||Hake is one of the most important demersal target species for the commercial fisheries in the Gulf of Lions (GSA 7). In this area, hake is exploited by French trawlers, French gillnetters, Spanish trawlers and Spanish longliners. Since 1998, an average of 243 boats are involved in this fishery and, according to official statistics, the total annual catches for the period 1998-2015 have oscillated around an average value of 1961 tons (1139 tons in 2015). In 2009, because of the large decline of small pelagic fish species in the area, the trawlers fishing small pelagic have diverted their effort on demersal species. Between 1998 and 2015, the number of French trawlers operating in the GSA 07 has decreased by 50%. The French trawler fleet is the largest considering catches realized, the proportion of boats and catches are respectively (27% and 73%). The length of hake in the trawler catches ranges between 3 and 92 cm total length (TL), with an average size of 21 cm TL. The second largest fleet is the French gillnetters (41 and 16% respectively, range 13-86 cm TL and average size 39 cm TL), followed by the Spanish trawlers (9 and 10%, respectively, range 5-88 cm TL, and average size 24 cm TL), and the Spanish longliners (4 and 1%, respectively, range 22-96 cm TL and average size 52 cm TL). The hake trawlers exploit a highly diversified species assemblage: Striped red mullet (Mullus surmuletus), red mullet (M. barbatus), angler fish (L. piscatorius), blackbellied angler fish (L. budegassa), european conger (Conger conger), poor-cod (Trisopterus minutus capelanus), fourspotted megrim (Lepidorhombus boscii), soles (Solea spp.), horned octopus (Eledone cirrhosa), squids (Illex coindetii), gilthead seabream (Sparus aurata), European seabass (Dicentrarchus labrax), seabreams (Pagellus spp.), blue whiting (Micromesistius poutassou), tub gurnard (Chelidonichtys lucerna).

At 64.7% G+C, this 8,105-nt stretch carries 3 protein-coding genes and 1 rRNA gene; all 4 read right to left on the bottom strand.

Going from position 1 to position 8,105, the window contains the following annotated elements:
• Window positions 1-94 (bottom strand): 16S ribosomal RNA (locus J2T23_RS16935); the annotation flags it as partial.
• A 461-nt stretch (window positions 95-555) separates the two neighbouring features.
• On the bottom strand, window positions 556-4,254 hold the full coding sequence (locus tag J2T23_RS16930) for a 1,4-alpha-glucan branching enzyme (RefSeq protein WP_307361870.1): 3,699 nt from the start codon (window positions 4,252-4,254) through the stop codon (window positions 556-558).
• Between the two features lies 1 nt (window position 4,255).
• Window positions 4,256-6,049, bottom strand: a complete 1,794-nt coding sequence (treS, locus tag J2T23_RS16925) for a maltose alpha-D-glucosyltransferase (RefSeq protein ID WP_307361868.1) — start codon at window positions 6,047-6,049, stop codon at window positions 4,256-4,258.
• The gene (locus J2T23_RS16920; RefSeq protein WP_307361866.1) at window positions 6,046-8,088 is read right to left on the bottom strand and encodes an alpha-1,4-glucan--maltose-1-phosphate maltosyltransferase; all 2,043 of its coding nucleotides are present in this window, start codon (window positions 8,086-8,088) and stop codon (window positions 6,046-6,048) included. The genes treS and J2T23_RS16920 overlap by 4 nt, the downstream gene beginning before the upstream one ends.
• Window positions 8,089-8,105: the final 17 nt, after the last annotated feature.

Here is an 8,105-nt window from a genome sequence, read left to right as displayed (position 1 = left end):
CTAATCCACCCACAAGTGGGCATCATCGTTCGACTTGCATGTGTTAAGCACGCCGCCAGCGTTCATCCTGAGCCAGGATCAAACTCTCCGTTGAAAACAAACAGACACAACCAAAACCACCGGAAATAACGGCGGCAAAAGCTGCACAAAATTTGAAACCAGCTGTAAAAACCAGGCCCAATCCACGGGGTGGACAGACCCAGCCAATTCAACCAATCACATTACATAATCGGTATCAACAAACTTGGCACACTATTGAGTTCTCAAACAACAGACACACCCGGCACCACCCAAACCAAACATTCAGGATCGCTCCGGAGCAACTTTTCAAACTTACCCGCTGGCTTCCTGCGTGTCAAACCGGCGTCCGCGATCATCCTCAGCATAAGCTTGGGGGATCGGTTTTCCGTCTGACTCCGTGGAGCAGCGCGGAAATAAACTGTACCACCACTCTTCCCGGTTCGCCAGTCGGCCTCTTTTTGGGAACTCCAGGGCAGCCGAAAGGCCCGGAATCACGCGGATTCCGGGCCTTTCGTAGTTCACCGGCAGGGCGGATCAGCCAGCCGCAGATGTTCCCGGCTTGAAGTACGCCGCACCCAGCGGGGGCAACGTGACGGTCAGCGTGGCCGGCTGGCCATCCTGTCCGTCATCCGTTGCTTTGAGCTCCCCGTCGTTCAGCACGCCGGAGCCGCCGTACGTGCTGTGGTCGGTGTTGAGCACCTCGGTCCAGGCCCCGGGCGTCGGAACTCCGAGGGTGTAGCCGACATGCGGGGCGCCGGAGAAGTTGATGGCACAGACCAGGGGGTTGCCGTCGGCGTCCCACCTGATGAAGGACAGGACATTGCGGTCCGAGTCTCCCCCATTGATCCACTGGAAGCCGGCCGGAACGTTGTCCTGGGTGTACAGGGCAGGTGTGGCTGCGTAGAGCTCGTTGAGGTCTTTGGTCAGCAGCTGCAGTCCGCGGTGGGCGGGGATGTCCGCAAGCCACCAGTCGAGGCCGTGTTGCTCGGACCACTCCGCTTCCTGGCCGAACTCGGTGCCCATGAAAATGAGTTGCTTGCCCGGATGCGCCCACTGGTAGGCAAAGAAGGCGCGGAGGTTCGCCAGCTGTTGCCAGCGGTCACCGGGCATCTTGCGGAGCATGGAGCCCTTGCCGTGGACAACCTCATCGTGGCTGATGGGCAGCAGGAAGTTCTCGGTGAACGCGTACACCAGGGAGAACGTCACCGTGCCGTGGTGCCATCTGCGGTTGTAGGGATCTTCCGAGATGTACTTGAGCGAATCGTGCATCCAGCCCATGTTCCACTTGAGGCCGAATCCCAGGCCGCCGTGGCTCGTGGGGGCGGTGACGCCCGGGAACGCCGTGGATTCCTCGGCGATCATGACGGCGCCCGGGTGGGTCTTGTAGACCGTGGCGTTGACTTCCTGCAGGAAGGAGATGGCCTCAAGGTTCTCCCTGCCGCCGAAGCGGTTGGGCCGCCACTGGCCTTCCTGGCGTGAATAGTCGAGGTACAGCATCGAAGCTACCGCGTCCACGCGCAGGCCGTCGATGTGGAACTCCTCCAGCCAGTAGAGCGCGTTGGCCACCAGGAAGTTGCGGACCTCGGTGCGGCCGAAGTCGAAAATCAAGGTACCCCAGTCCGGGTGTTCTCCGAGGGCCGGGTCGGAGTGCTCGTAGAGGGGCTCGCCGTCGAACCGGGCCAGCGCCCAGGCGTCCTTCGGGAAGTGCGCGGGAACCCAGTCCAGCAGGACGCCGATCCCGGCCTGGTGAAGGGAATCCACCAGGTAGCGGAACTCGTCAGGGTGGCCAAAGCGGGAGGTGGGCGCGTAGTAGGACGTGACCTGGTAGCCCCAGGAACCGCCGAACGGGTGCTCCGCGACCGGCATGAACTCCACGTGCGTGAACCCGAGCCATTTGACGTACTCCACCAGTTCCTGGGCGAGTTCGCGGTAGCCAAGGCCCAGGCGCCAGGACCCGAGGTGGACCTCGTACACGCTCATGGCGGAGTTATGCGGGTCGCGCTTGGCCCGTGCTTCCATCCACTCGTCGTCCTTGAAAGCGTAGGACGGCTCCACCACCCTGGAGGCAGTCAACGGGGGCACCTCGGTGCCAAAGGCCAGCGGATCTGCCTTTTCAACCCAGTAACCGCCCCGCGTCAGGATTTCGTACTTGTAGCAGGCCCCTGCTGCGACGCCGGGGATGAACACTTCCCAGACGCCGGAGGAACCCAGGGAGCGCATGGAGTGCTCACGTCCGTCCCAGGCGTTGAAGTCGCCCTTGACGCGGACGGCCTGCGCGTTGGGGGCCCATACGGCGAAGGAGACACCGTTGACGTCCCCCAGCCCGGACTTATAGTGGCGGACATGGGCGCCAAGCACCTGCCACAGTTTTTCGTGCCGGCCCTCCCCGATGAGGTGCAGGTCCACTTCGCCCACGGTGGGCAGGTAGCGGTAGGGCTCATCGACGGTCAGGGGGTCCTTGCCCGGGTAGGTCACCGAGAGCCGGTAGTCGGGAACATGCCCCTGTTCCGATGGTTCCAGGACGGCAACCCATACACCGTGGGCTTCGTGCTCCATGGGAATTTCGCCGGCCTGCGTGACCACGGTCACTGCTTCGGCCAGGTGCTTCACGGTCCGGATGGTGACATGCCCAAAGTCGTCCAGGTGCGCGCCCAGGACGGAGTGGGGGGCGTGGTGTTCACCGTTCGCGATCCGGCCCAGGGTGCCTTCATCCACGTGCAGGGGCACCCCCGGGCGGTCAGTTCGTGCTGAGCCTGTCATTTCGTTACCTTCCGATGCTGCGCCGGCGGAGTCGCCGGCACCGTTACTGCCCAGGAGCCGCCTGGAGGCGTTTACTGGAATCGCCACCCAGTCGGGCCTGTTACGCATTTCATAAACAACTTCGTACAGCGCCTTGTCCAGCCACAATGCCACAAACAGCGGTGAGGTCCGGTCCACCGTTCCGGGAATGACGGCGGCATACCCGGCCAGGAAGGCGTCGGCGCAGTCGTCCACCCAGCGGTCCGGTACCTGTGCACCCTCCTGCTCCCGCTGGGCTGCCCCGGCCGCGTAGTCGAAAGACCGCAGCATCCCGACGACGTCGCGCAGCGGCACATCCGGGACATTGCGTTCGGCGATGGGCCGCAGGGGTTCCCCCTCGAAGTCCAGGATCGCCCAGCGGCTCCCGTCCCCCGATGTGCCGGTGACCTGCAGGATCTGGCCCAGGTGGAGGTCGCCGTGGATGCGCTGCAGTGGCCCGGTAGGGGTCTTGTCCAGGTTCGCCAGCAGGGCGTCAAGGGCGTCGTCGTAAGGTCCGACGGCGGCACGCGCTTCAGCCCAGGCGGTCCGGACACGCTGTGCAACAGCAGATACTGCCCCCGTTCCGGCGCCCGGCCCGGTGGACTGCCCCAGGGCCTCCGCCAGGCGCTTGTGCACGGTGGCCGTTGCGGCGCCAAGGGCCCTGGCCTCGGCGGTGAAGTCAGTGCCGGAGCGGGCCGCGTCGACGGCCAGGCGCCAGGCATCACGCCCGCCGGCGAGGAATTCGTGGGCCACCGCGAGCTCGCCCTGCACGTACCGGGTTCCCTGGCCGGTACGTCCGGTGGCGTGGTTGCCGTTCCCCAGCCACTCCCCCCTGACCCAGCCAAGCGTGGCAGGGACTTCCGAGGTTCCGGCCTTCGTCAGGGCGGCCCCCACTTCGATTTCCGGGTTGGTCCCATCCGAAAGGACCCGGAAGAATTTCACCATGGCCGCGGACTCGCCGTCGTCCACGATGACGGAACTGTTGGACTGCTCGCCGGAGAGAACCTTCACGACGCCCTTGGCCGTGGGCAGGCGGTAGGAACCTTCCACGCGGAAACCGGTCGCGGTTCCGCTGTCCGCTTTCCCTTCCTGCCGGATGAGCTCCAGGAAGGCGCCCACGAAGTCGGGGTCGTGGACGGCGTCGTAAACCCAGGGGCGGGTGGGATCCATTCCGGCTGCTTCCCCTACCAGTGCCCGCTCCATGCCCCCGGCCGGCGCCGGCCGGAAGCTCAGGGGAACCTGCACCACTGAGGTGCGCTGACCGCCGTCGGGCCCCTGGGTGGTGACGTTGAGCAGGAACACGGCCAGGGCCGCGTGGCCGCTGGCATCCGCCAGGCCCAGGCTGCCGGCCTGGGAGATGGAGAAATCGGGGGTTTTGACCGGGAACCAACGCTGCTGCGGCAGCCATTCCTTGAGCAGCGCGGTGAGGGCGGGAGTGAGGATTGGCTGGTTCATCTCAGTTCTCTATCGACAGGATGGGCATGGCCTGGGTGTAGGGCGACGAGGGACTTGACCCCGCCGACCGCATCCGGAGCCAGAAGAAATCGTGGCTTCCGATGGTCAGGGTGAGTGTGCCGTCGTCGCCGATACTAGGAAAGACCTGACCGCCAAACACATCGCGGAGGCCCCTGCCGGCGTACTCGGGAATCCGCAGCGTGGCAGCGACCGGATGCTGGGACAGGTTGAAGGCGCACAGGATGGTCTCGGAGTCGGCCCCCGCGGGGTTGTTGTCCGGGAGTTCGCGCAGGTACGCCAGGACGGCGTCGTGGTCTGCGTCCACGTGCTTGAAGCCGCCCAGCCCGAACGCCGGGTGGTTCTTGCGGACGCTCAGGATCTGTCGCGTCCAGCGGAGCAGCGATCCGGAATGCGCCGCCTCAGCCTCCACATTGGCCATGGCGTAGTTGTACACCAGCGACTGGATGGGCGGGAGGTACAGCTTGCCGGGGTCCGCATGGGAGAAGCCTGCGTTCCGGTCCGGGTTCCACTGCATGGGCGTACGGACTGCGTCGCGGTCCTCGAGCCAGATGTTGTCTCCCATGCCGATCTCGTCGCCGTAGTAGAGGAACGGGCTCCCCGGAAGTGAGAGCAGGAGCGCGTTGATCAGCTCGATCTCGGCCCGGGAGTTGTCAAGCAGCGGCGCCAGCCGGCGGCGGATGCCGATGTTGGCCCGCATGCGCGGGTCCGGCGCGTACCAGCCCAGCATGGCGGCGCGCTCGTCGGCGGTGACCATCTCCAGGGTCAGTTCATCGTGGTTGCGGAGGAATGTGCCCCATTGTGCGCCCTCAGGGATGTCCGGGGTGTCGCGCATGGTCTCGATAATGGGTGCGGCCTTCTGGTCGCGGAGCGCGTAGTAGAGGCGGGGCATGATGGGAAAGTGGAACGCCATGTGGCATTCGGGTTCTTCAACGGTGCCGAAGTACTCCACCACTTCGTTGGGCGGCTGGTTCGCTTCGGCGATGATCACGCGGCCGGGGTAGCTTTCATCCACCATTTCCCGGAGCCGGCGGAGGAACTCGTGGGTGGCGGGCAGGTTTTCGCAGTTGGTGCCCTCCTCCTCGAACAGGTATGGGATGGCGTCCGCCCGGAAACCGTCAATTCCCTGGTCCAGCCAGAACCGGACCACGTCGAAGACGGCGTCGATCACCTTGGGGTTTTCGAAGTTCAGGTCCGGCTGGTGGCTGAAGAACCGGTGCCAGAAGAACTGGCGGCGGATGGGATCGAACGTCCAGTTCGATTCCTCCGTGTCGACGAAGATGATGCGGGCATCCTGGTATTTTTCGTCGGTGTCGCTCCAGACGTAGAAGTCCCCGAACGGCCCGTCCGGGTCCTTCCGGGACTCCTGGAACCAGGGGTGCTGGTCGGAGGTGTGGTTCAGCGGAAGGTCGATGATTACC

The stock is in an overexploitation status with a relative low biomass with periodically higher recruitments (1998, 2001-2002 and 2007). Since 2007, the recruitment follows a decreasing trend and is currently at a low level. The recruitment estimated for 2015 is 38152 thousands individuals, which is below the series average (54906 thousands). The spawning stock biomass (SSB) displays a decreasing trend over the analysed period, especially in the very recent year. The exploitation level is currently above the level estimated to be sustainable. The reference point F0.1 (0.15), chosen as proxy of FMSY and as the exploitation reference point consistent with high long term yields is highly lower than current fishing mortality (Fcur=1,92). The exploitation is mainly concentrated on young individuals.